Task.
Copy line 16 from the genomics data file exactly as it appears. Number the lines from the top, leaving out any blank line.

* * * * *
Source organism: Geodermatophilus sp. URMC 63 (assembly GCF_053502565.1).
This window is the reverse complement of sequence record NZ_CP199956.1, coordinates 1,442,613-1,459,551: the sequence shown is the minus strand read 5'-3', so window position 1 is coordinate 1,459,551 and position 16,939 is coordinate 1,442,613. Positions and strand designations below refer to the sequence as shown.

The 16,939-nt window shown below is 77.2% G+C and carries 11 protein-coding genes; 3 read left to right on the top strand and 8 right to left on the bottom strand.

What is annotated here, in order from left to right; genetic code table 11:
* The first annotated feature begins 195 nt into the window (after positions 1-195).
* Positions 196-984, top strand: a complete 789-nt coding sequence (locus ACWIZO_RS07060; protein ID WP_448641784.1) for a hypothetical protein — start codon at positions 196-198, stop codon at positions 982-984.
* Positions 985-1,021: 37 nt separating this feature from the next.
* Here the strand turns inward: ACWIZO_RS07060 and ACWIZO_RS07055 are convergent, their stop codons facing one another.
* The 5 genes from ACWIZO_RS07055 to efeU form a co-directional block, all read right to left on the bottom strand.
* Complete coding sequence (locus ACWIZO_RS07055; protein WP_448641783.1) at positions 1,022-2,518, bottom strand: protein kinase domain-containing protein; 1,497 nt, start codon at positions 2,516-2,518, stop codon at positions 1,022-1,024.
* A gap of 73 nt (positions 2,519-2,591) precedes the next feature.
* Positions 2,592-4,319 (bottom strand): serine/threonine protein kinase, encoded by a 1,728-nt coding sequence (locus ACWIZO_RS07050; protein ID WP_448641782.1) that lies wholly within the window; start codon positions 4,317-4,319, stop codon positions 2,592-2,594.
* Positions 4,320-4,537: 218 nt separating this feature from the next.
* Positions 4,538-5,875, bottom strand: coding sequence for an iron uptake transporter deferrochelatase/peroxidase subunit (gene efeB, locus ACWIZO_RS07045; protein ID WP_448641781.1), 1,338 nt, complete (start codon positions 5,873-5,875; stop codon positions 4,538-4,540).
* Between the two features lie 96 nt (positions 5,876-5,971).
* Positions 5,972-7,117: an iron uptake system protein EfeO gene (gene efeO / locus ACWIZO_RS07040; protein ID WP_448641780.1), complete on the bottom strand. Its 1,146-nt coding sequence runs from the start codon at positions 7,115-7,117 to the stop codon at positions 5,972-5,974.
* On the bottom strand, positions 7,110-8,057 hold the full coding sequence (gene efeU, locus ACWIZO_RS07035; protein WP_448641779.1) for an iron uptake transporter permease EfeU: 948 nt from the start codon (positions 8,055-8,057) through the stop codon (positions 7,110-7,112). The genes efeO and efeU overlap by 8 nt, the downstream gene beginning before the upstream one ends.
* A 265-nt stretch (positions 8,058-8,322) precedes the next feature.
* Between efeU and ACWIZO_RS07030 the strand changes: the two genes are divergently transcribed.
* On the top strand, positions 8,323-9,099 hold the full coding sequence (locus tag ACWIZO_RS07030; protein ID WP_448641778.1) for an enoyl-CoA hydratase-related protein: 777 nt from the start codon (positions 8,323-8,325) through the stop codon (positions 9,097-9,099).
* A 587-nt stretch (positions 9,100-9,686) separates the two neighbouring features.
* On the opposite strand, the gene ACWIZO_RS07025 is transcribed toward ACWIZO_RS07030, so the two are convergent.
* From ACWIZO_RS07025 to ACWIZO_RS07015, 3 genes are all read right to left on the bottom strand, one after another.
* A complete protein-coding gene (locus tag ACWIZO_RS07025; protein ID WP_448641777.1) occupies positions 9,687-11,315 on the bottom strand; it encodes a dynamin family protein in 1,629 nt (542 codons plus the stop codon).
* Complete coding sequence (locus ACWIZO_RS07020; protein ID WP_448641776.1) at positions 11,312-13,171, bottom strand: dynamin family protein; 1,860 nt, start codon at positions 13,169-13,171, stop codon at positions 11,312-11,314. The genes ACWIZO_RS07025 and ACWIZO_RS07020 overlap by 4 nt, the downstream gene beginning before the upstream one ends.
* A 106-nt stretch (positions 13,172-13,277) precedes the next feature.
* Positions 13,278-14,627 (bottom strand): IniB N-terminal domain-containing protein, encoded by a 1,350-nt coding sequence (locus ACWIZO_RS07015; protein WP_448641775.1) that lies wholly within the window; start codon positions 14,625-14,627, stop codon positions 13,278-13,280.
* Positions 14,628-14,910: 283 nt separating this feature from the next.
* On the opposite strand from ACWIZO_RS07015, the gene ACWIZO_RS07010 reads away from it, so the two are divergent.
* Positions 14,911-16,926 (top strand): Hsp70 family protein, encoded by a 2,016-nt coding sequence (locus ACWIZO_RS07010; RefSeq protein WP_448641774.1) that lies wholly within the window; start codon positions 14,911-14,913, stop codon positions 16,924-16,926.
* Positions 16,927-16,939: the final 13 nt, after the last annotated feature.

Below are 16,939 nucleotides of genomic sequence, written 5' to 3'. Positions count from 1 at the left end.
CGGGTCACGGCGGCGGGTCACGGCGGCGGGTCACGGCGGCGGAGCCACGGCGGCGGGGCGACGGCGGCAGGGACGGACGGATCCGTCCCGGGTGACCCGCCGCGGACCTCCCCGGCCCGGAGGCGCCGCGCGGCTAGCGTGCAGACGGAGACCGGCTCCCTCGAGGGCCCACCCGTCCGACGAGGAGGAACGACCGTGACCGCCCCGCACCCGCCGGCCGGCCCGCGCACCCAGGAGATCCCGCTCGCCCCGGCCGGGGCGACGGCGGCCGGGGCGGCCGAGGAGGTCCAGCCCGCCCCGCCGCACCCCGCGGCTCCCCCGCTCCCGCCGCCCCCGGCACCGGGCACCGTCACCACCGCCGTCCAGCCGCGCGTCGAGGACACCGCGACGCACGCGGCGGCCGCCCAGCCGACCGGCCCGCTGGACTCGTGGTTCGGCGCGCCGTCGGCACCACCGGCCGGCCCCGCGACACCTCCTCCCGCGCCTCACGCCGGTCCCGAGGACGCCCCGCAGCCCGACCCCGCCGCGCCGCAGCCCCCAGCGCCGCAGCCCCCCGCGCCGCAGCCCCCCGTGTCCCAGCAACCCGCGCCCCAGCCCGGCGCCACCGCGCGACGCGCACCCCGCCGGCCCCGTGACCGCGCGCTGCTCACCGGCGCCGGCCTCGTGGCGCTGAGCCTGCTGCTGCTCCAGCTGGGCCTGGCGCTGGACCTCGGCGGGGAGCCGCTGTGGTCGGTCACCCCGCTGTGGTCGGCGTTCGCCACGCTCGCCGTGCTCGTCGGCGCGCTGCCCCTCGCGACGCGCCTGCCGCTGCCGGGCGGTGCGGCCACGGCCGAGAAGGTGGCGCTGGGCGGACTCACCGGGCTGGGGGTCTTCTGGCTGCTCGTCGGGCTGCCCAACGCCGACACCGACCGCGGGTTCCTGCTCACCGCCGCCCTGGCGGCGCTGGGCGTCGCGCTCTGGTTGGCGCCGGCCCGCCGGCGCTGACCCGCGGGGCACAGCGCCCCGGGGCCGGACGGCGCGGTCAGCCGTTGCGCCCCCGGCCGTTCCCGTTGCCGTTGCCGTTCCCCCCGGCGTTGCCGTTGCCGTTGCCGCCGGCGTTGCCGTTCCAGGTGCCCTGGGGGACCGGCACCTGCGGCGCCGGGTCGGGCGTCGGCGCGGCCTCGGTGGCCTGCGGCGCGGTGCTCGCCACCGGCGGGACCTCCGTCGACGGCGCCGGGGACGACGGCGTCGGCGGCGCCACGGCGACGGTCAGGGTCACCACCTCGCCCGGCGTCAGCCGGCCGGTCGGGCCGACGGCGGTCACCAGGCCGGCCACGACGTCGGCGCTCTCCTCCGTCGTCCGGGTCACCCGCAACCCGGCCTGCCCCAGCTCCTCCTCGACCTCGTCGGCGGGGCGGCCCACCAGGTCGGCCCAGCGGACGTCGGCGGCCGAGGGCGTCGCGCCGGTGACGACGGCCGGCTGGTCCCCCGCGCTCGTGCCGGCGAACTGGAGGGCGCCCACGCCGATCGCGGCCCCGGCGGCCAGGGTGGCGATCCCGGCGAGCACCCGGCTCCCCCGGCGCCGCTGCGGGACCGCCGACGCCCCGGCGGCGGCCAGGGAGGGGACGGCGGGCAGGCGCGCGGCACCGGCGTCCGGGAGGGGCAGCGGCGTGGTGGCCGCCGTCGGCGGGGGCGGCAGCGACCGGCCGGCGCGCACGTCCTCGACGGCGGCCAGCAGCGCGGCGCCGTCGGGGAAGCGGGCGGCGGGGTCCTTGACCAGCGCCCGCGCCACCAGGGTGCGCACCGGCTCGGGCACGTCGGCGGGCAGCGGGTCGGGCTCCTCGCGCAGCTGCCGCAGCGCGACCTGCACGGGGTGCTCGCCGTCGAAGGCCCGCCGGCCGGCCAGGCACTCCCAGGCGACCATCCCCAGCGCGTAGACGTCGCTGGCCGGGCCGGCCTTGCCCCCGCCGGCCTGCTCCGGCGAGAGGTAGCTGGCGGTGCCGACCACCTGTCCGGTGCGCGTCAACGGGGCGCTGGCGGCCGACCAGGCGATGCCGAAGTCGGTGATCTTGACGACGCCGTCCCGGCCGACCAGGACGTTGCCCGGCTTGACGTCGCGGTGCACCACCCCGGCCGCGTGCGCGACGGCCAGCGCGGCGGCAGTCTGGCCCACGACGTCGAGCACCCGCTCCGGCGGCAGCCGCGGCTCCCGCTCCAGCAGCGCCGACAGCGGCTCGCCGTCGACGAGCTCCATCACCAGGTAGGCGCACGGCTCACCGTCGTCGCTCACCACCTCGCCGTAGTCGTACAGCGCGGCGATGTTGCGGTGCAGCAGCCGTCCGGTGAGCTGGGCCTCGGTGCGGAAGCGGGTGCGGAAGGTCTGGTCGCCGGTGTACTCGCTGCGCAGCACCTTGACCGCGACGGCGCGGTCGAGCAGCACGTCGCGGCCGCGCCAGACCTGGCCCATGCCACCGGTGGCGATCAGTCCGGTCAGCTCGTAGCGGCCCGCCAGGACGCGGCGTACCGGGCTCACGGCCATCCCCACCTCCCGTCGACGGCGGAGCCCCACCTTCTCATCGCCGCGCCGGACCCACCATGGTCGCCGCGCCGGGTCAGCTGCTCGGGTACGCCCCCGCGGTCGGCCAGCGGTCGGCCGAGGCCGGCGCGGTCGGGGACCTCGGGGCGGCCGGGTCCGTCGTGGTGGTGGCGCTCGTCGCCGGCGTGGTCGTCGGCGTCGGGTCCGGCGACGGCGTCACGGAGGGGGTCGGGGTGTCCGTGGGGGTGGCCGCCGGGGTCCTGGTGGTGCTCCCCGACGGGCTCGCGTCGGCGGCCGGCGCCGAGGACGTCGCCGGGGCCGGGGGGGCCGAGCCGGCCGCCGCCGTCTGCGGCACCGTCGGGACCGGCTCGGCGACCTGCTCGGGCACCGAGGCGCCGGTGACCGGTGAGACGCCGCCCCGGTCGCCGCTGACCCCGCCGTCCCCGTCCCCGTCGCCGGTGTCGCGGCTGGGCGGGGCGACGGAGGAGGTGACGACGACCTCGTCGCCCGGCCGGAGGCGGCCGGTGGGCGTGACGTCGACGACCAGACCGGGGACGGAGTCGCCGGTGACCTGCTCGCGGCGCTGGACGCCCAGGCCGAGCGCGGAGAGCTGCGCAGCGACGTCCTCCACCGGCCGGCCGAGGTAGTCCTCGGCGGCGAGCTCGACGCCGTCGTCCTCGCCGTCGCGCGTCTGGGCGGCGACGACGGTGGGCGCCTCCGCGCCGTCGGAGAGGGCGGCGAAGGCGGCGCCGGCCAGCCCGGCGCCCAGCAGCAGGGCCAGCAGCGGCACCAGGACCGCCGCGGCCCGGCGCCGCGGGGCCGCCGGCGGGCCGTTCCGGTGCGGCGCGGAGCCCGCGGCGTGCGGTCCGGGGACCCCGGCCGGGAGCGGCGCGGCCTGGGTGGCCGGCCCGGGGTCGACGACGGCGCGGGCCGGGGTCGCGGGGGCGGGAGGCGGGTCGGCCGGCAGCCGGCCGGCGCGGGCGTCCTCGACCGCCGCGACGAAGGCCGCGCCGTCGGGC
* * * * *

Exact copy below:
* Positions 5,972-7,117: an iron uptake system protein EfeO gene (gene efeO / locus ACWIZO_RS07040; protein ID WP_448641780.1), complete on the bottom strand. Its 1,146-nt coding sequence runs from the start codon at positions 7,115-7,117 to the stop codon at positions 5,972-5,974.